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Effective Practices

Traditions and Change Define MBA Orientations

The University of Michigan challenges would-be MBAs to prepare meals for 85 people. The University of Texas offers “boot camps” to help incoming MBA students bone up on accounting and finance. Elsewhere, students are welcomed with ropes courses and case studies, clambakes and lectures, expert panels and talent shows, plus the requisite sprinkling of mixers.

When it comes to orientation for MBA programs, business schools turn on the afterburners to keep new students energized, engaged, and amused. While “fun” is an operative term throughout most orientations, they all have a serious set of purposes. The idea is to help a disparate group of people bond quickly and learn the cultural quirks of the place they now call home. At the same time, intense projects help students gear up mentally for their programs’ intellectual challenges.

This year, for example, prospective MBA students at the Yale University School of Management had hardly unpacked their bags before they were swept into a newly created component of orientation, the Audubon Street Project. Briefed about a vacant storefront in New Haven’s culture and arts district, student teams were given 24 hours to outline a concept for how the space might be used. Apart from having to be economically viable, the plans also needed to reflect Yale’s mission of educating leaders for business and society, as well as the university’s desire to have a positive impact on the New Haven community.  

According to Joel Podolny, dean of the School of Management, Yale’s MBA orientation seeks to help students “understand in a deep way important aspects of the school—our mission of educating leaders for business and society, aspects of our culture, and the way in which the school is connected to our local community and then the broader community.” In starting the Audubon Street Project this year, Podolny says, the school “wanted to create a set of exercises that would make the connection to mission and community even more explicit.”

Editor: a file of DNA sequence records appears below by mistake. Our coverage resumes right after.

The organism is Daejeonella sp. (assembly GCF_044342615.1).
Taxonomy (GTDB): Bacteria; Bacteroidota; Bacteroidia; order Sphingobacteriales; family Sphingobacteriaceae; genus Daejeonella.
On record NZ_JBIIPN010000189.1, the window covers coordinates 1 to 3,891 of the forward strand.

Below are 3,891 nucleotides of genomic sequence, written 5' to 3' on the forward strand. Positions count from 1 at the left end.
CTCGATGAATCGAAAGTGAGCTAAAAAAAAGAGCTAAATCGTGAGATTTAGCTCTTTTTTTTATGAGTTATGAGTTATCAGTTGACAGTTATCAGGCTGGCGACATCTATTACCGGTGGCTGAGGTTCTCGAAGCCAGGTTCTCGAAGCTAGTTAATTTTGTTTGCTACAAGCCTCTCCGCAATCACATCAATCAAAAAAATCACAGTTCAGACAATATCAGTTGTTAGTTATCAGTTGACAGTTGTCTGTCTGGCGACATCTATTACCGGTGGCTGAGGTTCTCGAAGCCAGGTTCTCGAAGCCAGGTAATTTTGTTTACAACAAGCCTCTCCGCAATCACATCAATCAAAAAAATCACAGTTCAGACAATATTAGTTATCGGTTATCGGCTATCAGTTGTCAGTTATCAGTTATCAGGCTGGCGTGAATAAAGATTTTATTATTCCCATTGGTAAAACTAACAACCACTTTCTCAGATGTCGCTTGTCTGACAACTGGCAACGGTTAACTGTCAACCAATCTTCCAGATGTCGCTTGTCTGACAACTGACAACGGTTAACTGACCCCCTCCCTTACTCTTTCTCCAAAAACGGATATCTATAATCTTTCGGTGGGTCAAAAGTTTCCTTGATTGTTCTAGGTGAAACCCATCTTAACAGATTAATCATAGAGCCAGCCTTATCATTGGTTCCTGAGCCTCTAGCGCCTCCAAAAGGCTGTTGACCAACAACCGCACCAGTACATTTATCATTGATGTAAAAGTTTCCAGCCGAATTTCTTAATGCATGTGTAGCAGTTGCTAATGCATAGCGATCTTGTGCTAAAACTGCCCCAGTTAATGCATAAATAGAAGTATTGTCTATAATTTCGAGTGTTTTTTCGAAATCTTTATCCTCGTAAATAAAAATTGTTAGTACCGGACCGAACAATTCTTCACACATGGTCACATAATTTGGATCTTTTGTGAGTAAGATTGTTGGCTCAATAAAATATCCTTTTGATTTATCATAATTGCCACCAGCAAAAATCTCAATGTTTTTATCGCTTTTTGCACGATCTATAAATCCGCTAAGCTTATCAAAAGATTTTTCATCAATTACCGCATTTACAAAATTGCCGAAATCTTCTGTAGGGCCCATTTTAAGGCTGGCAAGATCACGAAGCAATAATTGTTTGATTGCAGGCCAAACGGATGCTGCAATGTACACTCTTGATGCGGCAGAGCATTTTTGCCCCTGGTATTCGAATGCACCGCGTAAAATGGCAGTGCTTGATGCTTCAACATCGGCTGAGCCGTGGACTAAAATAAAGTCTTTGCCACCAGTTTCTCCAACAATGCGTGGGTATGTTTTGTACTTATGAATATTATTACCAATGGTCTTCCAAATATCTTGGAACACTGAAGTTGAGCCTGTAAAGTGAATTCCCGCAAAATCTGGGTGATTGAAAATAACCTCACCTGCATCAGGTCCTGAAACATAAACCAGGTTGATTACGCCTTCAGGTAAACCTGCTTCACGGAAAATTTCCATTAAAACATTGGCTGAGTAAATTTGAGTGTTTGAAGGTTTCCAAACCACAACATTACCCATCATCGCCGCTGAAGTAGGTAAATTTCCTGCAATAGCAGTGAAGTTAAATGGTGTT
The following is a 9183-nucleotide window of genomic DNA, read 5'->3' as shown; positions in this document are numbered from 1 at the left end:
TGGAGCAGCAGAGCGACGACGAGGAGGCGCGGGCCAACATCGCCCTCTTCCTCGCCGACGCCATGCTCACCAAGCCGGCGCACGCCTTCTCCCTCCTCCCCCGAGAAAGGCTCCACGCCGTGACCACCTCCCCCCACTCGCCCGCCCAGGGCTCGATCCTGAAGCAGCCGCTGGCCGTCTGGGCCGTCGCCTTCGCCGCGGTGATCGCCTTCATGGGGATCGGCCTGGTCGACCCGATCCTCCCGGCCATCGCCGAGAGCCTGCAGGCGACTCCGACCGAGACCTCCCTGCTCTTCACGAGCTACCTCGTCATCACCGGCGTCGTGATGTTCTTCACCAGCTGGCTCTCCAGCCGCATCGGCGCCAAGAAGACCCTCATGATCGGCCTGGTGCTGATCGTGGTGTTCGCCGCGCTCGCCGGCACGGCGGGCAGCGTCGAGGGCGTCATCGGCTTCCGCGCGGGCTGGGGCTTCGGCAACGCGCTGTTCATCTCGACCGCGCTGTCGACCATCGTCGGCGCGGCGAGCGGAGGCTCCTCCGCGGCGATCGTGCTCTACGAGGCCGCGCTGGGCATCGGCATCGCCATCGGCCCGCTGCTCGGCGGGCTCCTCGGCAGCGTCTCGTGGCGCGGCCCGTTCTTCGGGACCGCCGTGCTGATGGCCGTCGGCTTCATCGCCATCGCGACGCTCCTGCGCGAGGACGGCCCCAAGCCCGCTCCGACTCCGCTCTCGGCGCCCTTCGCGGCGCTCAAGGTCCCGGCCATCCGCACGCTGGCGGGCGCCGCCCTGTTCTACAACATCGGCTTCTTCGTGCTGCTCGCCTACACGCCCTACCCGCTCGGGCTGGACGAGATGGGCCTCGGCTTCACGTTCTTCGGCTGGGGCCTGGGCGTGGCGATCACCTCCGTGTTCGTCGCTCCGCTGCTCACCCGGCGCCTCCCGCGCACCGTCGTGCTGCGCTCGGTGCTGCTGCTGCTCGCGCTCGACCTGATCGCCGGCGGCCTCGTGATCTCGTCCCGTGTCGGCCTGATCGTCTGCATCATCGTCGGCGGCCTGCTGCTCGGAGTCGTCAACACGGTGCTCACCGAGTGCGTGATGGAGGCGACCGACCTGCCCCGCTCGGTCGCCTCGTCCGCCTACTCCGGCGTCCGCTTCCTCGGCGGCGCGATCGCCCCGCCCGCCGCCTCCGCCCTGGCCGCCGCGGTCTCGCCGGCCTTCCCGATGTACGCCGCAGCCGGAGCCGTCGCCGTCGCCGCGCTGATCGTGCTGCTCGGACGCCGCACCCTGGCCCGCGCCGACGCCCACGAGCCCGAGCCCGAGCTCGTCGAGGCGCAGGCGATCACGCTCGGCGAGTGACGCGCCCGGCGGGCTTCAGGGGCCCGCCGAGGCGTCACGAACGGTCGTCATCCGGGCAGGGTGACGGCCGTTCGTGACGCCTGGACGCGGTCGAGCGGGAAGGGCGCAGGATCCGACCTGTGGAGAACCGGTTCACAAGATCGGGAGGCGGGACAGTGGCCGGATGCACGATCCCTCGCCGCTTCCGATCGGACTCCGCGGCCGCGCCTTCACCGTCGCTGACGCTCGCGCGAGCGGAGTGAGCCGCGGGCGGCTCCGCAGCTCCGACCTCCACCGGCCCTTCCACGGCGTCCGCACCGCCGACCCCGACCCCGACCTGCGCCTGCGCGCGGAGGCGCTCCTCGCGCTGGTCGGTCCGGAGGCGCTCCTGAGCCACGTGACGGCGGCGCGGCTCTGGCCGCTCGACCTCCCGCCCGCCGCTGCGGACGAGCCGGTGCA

Discussions of community values are part of Yale’s orientation, and this year students also reflected on Martin Luther King’s “I Have a Dream” speech and movies about successful leaders among Yale’s alumni—activities that Podolny says are designed to encourage students to “start thinking about the connections between who they are as individuals, what they value, and the implications that has, not just for how they lead, but how others respond to how they lead.”

The McCombs School of Business at the University of Texas designed its MBA Orientation to connect students entering the program with “the people, technology, and resources essential for success,” according to Rob Meyer in the school’s communications office. The experience gives students a head-start on classes and introduces them to the McCombs culture. The idea is to help a generic student transition into the school—and transform into a first-year Texas MBA student.

Another example comes at the Eller College of Management at the University of Arizona, where MBA orientation includes an exercise that’s reminiscent of the Iron Chef competition. Student teams are given surprise ingredients to blend—tastefully—in a cooking challenge. According to spokesperson Liz Warren-Pederson, however, that team-building assignment is just a precursor. The rubber really hits the road, she says, in a pre-session class on leadership that symbolizes the true start of the MBA pursuit.